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Gold nanoparticles with chitosan

There are many potential applications of gold nanoparticles in medicine. Gold nanoparticles are already being used in diagnostics, as in pregnancy or HIV tests [1]. Research on the use as a contrast agent for the localization of cancer cells and as a drug delivery system for targeted release at site of action. The surface properties of gold are optimal for functionalization, e.g. with chitosan.

Tags: nanoparticles, cancer, Gold

Chitosan gold nanoparticles induce different ROS-dependent cell death modalities in leukemic cells

Ana Carolina Martínez-Torres, Helen Yarimet, Lorenzo-Anota, Martín Gerardo, García-Juárez, Diana G Zarate-Triviño, Cristina Rodríguez-Padilla, Int J Nanomedicine. 2019; 14: 7173–7190. Published online 2019 Sep 4. doi: 10.2147/IJN.S221021

Gold nanoparticles have been studied to treat a wide variety of diseases, including multiple cancer types. In this study from Mexico, researchers investigated the potential of using chitosan functionalized gold nanoparticles to treat leukemia. In patients with leukemia, white blood cells are affected. It can be distinguished between acute lymphoblastic leukemia (ALL) and chronic myeloid leukemia (CML). Mutations or deletions in proteins involved in regulated cell death cause resistance to conventional treatments, such as chemotherapy. In previous experiments, researchers demonstrated that chitosan-coated gold nanoparticles induce cell death in HeLa and MCF-7 cancer cells without affecting peripheral blood mononuclear cells (PBMC), such as lymphocytes and monocytes.

In the study, it was investigated whether the selectivity of the chitosan-coated gold nanoparticles is due to the cell line or the properties of the cancer cells. Cell death mechanisms, the effects of nuclear damage and autophagosome formation have also been investigated. Gold nanoparticles were coated with chitosan (medium molecular weight, 75-85% of deacetylation). These were tested on T-acute lymphocytic leukemia cell lines (CEM), in a chronic myeloid leukemia cell line (K562) and in healthy cells of the same line (PBMC and bone marrow). The study investigated ROS generation (reactive oxygen species) and the formation of mitochondrial and nuclear damage. It was also tested whether the cell death was triggered by autophagy, apoptosis or necroptosis and the role of oxygen radicals in these mechanisms.


  • Chitosan-coated gold nanoparticles
    • have a toxic effect on leukemia cells (dose-dependent)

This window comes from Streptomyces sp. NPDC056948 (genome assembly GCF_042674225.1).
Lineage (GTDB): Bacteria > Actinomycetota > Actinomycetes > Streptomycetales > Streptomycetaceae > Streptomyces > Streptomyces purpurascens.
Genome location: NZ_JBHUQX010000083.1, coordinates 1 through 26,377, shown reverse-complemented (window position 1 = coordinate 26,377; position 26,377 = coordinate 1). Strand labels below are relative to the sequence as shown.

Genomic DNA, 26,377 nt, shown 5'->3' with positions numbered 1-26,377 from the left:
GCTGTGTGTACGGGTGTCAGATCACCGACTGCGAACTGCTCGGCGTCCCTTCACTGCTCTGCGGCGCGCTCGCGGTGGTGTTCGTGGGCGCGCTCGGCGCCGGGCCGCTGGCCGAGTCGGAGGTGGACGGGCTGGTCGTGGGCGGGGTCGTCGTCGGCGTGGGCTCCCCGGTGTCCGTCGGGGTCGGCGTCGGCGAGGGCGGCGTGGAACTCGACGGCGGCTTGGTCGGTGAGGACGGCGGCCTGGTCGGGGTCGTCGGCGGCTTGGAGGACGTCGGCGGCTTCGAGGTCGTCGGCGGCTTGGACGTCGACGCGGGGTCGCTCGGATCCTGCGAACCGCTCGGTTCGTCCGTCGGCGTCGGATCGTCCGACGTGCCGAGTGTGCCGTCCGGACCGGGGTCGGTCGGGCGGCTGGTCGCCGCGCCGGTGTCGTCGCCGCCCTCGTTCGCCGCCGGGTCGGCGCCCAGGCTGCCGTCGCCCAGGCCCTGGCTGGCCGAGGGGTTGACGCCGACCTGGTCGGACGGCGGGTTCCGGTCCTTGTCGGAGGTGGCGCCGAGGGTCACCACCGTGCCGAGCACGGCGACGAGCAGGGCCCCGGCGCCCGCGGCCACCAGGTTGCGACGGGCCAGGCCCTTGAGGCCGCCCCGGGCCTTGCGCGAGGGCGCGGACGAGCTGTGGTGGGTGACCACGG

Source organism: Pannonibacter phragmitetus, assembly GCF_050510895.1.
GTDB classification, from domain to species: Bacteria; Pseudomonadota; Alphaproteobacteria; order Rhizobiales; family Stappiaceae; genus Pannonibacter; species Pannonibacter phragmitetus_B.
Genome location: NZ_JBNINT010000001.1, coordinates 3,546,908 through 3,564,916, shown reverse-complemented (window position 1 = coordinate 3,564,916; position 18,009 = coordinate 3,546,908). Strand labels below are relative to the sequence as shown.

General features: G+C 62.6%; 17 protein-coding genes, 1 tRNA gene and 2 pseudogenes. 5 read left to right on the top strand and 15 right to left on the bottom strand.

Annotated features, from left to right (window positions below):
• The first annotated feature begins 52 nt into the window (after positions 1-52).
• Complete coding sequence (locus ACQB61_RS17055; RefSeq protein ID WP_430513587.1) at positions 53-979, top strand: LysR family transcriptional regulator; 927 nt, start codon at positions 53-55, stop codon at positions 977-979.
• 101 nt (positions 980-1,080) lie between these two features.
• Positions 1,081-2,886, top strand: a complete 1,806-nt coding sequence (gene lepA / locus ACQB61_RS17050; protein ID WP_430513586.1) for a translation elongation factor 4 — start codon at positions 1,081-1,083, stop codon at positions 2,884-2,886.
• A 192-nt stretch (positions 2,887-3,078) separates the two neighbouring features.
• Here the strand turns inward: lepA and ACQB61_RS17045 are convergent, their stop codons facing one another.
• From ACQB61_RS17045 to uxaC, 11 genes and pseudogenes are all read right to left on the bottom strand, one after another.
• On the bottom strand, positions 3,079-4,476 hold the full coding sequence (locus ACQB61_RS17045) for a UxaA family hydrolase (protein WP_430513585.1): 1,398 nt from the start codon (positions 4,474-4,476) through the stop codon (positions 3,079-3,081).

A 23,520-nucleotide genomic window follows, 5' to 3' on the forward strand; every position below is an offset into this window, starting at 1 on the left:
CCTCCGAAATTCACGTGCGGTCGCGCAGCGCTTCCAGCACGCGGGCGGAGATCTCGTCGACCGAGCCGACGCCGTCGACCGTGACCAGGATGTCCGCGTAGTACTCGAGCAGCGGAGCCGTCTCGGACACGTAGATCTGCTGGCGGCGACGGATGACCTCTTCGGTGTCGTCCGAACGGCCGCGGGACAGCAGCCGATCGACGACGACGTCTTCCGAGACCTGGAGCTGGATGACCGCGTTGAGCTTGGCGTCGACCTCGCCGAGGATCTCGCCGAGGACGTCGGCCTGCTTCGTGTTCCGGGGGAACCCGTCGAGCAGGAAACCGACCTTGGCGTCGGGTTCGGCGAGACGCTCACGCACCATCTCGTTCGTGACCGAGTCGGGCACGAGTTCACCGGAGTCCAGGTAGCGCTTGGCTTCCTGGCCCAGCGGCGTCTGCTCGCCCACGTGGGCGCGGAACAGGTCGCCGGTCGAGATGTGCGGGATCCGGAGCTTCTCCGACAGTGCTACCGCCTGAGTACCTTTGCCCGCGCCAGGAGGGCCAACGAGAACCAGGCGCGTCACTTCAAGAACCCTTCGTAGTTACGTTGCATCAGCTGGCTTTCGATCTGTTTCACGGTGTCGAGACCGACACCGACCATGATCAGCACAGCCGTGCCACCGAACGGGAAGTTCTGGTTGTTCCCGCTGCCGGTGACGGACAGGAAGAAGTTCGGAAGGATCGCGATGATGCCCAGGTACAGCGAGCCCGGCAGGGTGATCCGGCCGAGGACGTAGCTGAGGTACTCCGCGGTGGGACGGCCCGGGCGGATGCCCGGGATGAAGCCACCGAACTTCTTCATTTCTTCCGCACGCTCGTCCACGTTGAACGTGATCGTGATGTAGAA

• have no effect on PBMC and bone marrow cells
    • induce apoptosis in CEM and necroptosis in K562 cells (cells survive through autophagy processes)

Conclusion: The study showed that chitosan-coated gold nanoparticles induce cell death of leukemia cells in vitro without affecting healthy cells. However, the mechanism of cell death depends on the type of leukemia cell.


Gold nanoparticles with chitosan, N-acylated chitosan, and chitosan oligosaccharide as DNA carriers.

Abrica-González, Zamora-Justo, Sotelo-López, Vázquez-Martínez, Balderas-López, Muñoz-Diosdado, Ibáñez-Hernández. Nanoscale Res Lett. 2019 Jul 30; 14(1):258. doi: 10.1186/s11671-019-3083-y

In the second study, routes of synthesis were investigated to functionalize gold nanoparticles with chitosan. One application of these functionalized nanoparticles could be gene therapy, where genetic material is introduced directly into the cells, for the treatment of genetic diseases. The authors developed gold nanoparticles functionalized with chitosan, acetylated chitosan, and chitosan oligosaccharides and loaded with plasmid DNA. For this, two different ways of synthesis were used. For the functionalization with chitosan or acetylated chitosan, the toxic reducing agent sodium borohydride was used. In a one-pot synthesis, chitosan oligosaccharide itself acted as a reducing and stabilizing agent. Transfection efficiency of the prepared nanoparticles with plasmid DNA was tested in vitro (HEK-293 cells).


  • good stability of functionalized nanoparticles
  • gold nanoparticles with chitosan oligosaccharides were synthesized without the use of toxic chemicals ("green" technology/one-pot synthesis)
  • Successful incorporation of plasmid DNA by the nanoparticles through interaction with the positively charged chitosans
  • transfection rates of functionalized gold nanoparticles with plasmid DNA were 27% (chitosan), 33% (N-acetyl chitosan) and 60% (chitosan oligosaccharide)

Conclusion: The functionalization of gold nanoparticles with chitosan oligosaccharides is possible without the use of toxic chemicals. These Nanoparticles also had the highest transfection efficiency compared to the chemically synthesized gold nanoparticles functionalized with chitosan and N-acetylated chitosan.


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